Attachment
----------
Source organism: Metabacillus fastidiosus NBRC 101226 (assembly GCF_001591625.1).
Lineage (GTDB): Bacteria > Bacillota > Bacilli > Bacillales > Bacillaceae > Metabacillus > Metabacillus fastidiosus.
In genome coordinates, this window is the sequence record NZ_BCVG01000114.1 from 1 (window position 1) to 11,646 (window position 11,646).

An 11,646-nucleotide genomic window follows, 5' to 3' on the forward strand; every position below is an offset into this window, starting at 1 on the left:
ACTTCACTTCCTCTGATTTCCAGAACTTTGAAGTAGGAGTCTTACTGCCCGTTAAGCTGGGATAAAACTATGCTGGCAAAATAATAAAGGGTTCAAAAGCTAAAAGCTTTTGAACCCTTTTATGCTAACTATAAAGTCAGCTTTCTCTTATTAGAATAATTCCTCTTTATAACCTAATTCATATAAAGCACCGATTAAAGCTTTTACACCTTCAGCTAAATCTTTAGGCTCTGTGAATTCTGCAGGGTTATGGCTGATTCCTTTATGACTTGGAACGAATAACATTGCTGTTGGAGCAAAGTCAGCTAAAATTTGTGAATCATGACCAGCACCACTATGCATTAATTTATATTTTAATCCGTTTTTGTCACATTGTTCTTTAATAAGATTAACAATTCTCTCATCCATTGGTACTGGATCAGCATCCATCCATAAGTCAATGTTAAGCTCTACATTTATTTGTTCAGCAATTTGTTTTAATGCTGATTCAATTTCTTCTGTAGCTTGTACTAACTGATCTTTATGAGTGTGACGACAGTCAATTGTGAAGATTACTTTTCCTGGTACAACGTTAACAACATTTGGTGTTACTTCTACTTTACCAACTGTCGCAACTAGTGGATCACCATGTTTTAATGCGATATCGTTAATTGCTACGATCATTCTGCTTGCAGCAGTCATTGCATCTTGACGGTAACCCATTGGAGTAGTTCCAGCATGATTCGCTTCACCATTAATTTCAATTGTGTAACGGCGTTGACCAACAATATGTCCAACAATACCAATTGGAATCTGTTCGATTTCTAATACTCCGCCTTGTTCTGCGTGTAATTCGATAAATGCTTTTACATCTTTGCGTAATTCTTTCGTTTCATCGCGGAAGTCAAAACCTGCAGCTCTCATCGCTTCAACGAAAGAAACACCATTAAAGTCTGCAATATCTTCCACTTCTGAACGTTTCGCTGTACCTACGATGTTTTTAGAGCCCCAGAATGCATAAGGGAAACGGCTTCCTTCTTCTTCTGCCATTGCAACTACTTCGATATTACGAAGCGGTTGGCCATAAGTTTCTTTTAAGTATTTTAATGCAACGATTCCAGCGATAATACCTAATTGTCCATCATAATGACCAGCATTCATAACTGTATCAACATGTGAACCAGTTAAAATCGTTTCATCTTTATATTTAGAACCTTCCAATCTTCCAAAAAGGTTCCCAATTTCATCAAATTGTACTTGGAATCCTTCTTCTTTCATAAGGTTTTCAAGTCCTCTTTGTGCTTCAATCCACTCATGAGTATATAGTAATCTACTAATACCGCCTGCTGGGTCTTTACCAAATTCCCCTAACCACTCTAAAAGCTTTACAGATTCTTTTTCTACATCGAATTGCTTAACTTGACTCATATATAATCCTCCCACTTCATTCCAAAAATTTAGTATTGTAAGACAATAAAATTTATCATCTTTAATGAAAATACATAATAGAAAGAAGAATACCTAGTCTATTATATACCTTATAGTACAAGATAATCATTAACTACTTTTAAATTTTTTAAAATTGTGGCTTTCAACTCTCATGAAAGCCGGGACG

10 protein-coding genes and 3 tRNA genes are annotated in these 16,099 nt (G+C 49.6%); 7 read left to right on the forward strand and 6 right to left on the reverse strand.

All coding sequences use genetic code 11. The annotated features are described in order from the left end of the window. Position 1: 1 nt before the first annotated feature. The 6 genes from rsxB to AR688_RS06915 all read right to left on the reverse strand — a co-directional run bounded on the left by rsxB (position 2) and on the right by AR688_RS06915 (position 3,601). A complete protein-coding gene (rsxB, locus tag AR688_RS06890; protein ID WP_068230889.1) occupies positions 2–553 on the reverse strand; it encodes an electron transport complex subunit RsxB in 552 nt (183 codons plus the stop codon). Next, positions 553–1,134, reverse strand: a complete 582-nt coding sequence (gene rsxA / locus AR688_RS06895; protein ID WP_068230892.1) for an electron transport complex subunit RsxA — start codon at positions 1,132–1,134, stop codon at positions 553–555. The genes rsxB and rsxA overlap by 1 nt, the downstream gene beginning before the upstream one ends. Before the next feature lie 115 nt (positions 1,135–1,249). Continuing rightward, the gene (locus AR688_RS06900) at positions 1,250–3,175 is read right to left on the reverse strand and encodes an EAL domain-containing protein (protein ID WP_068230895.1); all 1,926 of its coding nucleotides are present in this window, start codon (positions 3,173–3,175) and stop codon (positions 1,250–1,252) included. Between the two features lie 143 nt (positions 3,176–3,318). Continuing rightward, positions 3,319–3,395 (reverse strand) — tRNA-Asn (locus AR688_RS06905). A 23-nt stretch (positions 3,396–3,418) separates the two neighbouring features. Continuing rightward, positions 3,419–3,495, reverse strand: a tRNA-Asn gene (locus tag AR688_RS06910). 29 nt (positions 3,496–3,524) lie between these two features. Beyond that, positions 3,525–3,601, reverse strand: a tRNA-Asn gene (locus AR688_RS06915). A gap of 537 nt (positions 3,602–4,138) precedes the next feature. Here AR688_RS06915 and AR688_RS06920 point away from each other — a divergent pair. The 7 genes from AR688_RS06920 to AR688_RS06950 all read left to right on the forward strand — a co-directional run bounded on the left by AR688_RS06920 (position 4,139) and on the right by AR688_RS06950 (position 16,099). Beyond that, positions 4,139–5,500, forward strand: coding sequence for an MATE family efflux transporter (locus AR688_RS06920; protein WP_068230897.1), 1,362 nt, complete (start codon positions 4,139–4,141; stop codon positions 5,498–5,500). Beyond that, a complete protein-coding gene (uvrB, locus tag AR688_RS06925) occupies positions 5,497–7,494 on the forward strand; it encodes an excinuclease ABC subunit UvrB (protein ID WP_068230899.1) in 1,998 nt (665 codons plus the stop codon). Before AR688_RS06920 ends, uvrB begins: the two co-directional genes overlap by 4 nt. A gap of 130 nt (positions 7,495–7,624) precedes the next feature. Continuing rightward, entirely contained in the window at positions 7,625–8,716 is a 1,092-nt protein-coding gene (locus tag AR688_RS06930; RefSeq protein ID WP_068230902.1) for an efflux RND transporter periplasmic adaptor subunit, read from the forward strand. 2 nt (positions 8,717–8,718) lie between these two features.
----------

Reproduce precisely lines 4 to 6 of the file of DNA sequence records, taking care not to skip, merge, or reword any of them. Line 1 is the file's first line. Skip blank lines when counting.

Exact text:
An 11,646-nucleotide genomic window follows, 5' to 3' on the forward strand; every position below is an offset into this window, starting at 1 on the left:
ACTTCACTTCCTCTGATTTCCAGAACTTTGAAGTAGGAGTCTTACTGCCCGTTAAGCTGGGATAAAACTATGCTGGCAAAATAATAAAGGGTTCAAAAGCTAAAAGCTTTTGAACCCTTTTATGCTAACTATAAAGTCAGCTTTCTCTTATTAGAATAATTCCTCTTTATAACCTAATTCATATAAAGCACCGATTAAAGCTTTTACACCTTCAGCTAAATCTTTAGGCTCTGTGAATTCTGCAGGGTTATGGCTGATTCCTTTATGACTTGGAACGAATAACATTGCTGTTGGAGCAAAGTCAGCTAAAATTTGTGAATCATGACCAGCACCACTATGCATTAATTTATATTTTAATCCGTTTTTGTCACATTGTTCTTTAATAAGATTAACAATTCTCTCATCCATTGGTACTGGATCAGCATCCATCCATAAGTCAATGTTAAGCTCTACATTTATTTGTTCAGCAATTTGTTTTAATGCTGATTCAATTTCTTCTGTAGCTTGTACTAACTGATCTTTATGAGTGTGACGACAGTCAATTGTGAAGATTACTTTTCCTGGTACAACGTTAACAACATTTGGTGTTACTTCTACTTTACCAACTGTCGCAACTAGTGGATCACCATGTTTTAATGCGATATCGTTAATTGCTACGATCATTCTGCTTGCAGCAGTCATTGCATCTTGACGGTAACCCATTGGAGTAGTTCCAGCATGATTCGCTTCACCATTAATTTCAATTGTGTAACGGCGTTGACCAACAATATGTCCAACAATACCAATTGGAATCTGTTCGATTTCTAATACTCCGCCTTGTTCTGCGTGTAATTCGATAAATGCTTTTACATCTTTGCGTAATTCTTTCGTTTCATCGCGGAAGTCAAAACCTGCAGCTCTCATCGCTTCAACGAAAGAAACACCATTAAAGTCTGCAATATCTTCCACTTCTGAACGTTTCGCTGTACCTACGATGTTTTTAGAGCCCCAGAATGCATAAGGGAAACGGCTTCCTTCTTCTTCTGCCATTGCAACTACTTCGATATTACGAAGCGGTTGGCCATAAGTTTCTTTTAAGTATTTTAATGCAACGATTCCAGCGATAATACCTAATTGTCCATCATAATGACCAGCATTCATAACTGTATCAACATGTGAACCAGTTAAAATCGTTTCATCTTTATATTTAGAACCTTCCAATCTTCCAAAAAGGTTCCCAATTTCATCAAATTGTACTTGGAATCCTTCTTCTTTCATAAGGTTTTCAAGTCCTCTTTGTGCTTCAATCCACTCATGAGTATATAGTAATCTACTAATACCGCCTGCTGGGTCTTTACCAAATTCCCCTAACCACTCTAAAAGCTTTACAGATTCTTTTTCTACATCGAATTGCTTAACTTGACTCATATATAATCCTCCCACTTCATTCCAAAAATTTAGTATTGTAAGACAATAAAATTTATCATCTTTAATGAAAATACATAATAGAAAGAAGAATACCTAGTCTATTATATACCTTATAGTACAAGATAATCATTAACTACTTTTAAATTTTTTAAAATTGTGGCTTTCAACTCTCATGAAAGCCGGGACG

10 protein-coding genes and 3 tRNA genes are annotated in these 16,099 nt (G+C 49.6%); 7 read left to right on the forward strand and 6 right to left on the reverse strand.